Hong Kong finds Cardinal Joseph Zen guilty of pro-democracy protest fund

Hong Kong

The 90-year-old former bishop and outspoken critic of the ruling Chinese Communist Party was found guilty on Friday over charges of his role in a relief fund. Pro-democracy protests in Hong Kong in 2019.

Cardinal Joseph Zen and five others, including Cantopop singer Denise Ho, violated the Societies Ordinance by failing to register the now-defunct 612 Humanitarian Aid Fund, which was used in part to pay for the legal and medical services of protesters, the West Kowloon Magistrates. The courts have ruled.

The gray-haired cardinal, who appeared in court with a cane, and his co-defendants denied the charges.

The case is considered a marker of political freedom Hong Kong during an ongoing crackdown on the pro-democracy movement and comes at a challenging time for the Vatican, which is preparing to renew a controversial deal with Beijing over the appointment of bishops in China.

Outside the court, Zen told reporters that he hoped people wouldn’t link his conviction to religious freedom.

“I saw how many people abroad are concerned about the arrest of the cardinal. It has nothing to do with freedom of religion. I am part of the foundation. (Hong Kong) saw no damage to their religious freedom,” Zen said.

Zen and four other trustees of the foundation – singer Ho, lawyer Margaret Ng, scholar Hui Po Keung and politician Sid Ho – were each fined HK$4,000 (US$510).

The sixth defendant, Xie Ching-Wee, secretary of the foundation, was fined HK$2,500 (US$320).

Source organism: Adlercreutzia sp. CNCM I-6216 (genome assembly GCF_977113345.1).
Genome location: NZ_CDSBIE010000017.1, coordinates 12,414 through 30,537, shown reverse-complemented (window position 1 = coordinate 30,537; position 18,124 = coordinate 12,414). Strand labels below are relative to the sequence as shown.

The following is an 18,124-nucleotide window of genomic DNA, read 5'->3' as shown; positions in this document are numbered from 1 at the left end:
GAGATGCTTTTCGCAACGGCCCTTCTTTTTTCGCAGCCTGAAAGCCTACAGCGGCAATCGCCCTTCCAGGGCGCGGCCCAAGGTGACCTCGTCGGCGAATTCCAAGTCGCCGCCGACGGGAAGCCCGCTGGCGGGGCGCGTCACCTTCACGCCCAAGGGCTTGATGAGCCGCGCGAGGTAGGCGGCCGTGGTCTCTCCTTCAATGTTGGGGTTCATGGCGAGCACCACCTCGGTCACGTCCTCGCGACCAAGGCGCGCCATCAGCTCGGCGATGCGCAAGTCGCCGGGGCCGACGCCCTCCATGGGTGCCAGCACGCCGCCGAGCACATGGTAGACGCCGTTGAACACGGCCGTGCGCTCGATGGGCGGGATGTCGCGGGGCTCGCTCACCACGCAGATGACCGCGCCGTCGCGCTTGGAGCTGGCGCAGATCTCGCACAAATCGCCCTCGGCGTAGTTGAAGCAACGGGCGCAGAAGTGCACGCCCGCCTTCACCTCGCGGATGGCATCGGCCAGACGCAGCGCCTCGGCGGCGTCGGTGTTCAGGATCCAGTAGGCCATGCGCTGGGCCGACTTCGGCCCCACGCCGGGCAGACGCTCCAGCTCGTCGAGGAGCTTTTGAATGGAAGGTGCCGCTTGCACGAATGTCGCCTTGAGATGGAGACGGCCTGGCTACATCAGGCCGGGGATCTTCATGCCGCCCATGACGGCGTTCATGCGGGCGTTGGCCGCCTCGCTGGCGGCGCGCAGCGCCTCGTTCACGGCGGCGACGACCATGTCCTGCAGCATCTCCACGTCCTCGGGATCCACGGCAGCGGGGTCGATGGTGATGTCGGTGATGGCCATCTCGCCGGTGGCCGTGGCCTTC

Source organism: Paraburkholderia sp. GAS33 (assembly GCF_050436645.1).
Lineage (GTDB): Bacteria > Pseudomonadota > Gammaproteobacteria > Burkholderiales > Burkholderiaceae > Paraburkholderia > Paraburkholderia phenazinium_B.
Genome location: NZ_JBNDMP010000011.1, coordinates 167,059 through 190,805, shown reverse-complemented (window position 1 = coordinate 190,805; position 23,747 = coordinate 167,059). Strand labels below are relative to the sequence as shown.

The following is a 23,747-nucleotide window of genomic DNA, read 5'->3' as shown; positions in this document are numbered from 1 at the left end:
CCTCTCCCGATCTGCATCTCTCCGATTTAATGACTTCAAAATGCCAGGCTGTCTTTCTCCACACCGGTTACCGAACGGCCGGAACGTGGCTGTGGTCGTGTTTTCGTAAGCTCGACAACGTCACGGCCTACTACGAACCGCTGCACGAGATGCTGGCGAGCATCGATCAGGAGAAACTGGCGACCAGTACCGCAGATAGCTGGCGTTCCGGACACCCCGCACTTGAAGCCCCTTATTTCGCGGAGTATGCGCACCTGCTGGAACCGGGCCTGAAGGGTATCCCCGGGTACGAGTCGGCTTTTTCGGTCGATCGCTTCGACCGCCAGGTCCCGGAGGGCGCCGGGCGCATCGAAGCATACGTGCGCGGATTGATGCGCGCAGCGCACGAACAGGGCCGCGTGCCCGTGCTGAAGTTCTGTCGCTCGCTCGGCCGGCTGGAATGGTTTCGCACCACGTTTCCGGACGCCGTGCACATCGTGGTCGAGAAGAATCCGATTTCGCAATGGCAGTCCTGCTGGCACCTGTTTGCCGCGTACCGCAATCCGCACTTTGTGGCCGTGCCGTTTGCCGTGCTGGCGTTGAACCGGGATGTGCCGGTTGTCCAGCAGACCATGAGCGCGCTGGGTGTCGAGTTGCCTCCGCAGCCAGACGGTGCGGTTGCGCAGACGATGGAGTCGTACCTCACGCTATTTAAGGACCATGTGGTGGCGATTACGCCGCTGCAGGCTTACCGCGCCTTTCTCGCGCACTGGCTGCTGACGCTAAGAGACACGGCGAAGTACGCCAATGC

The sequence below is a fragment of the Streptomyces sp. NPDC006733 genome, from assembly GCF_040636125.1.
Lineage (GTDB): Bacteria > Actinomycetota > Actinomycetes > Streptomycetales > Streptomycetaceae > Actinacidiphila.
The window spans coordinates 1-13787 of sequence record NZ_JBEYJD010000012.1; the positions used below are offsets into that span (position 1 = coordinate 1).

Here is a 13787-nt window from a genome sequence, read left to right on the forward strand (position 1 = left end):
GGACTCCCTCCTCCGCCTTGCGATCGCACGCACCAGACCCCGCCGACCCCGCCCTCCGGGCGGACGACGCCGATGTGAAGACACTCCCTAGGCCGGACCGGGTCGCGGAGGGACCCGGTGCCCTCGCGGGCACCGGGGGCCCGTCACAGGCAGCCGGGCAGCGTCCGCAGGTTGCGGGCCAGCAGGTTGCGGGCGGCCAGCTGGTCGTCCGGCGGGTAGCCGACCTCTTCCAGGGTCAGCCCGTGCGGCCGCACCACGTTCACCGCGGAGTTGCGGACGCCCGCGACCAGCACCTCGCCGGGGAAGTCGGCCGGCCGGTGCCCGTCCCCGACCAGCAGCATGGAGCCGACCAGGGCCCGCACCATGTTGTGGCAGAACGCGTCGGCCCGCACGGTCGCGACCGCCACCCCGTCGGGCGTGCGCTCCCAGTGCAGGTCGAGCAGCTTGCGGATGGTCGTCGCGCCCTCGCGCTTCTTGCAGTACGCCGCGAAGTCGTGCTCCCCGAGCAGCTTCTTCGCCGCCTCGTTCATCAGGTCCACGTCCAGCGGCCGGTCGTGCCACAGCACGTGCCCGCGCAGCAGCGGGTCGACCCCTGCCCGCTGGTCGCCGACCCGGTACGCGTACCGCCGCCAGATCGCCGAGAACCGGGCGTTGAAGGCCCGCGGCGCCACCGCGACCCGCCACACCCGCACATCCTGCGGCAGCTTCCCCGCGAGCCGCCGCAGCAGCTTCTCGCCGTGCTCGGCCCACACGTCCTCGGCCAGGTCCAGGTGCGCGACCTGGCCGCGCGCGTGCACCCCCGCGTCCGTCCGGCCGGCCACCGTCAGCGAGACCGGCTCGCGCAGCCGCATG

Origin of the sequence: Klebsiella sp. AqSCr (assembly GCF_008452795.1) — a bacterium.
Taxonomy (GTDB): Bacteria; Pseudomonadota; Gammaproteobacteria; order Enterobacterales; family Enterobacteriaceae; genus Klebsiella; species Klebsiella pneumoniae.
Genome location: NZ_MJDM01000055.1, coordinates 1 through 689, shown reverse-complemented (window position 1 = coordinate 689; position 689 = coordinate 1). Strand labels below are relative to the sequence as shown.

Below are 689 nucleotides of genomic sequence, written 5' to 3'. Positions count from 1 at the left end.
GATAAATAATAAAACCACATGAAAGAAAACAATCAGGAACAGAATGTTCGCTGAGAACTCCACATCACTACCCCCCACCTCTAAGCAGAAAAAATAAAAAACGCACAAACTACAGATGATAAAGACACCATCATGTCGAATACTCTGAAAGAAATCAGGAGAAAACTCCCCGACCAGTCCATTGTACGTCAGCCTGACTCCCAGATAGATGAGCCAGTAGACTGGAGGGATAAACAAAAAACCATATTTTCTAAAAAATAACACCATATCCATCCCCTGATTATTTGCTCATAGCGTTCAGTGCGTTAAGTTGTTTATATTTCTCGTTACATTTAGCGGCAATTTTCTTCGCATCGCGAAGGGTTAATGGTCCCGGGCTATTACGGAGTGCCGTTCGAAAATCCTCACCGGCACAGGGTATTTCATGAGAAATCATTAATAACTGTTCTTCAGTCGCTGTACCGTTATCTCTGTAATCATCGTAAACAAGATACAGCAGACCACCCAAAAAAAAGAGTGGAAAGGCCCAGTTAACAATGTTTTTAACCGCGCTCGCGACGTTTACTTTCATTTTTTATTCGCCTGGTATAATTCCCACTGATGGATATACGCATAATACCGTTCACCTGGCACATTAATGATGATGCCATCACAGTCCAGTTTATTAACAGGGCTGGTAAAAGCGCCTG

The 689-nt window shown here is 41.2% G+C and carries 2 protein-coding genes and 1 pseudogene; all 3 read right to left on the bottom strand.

All were initially charged with colluding with foreign forces under a controversial Beijing-backed national security law that carries a maximum penalty of life in prison. These charges were dropped and instead faced a lesser charge under the Societies Ordinance, a hundred-year-old colonial-era law punishable by a fine of up to HK$10,000 (US$1,274), but no jail time for first-time offenders.

In September, the court heard that the legal fund had raised the equivalent of $34.4 million through 100,000 deposits.

In addition to providing financial assistance to protesters, the fund has also been used to sponsor pro-democracy rallies, such as paying for used audio equipment. in 2019 during street protests to oppose Beijing’s tightening of power.

While Zen and the five other defendants have not been charged under the national security law, the law Beijing imposed on Hong Kong in June 2020 in an attempt to quell protests has been repeatedly used to curb dissent.

Following the passage of the law, most of the city’s prominent Democrats were either arrested or sent into exile, and several independent media outlets and non-governmental organizations were shut down.

The Hong Kong government has repeatedly dismissed criticism that the law, which criminalizes acts of secession, subversion, terrorism and collusion with foreign forces, stifled freedoms, arguing instead that it restored order to the city after the 2019 protest movement.

The prosecution in Hong Kong of one of Asia’s most senior clerics has drawn attention to the relationship between Beijing and the Holy See. CNN contacted the Vatican on Thursday to comment on the Zen case, but received no response.

Zen strongly opposed controversial agreement concluded in 2018 between the Vatican and China over the appointment of bishops. Both sides have previously demanded the final word on the appointment of bishops in mainland China, where religious activity is tightly controlled and sometimes banned.

Born to a Catholic family in Shanghai in 1932, Zen fled with his family to Hong Kong to escape the oncoming communist regime as a teenager. He was ordained a priest in 1961 and became Bishop of Hong Kong in 2002 before retiring in 2009.

Known as “the conscience of Hong Kong” among his supporters, Zen has long been a prominent advocate for democracy, human rights and religious freedom. He has been at the forefront of some of the city’s most important protests, from the mass rally against the National Security Act in 2003 to the Umbrella Movement demanding universal suffrage in 2014.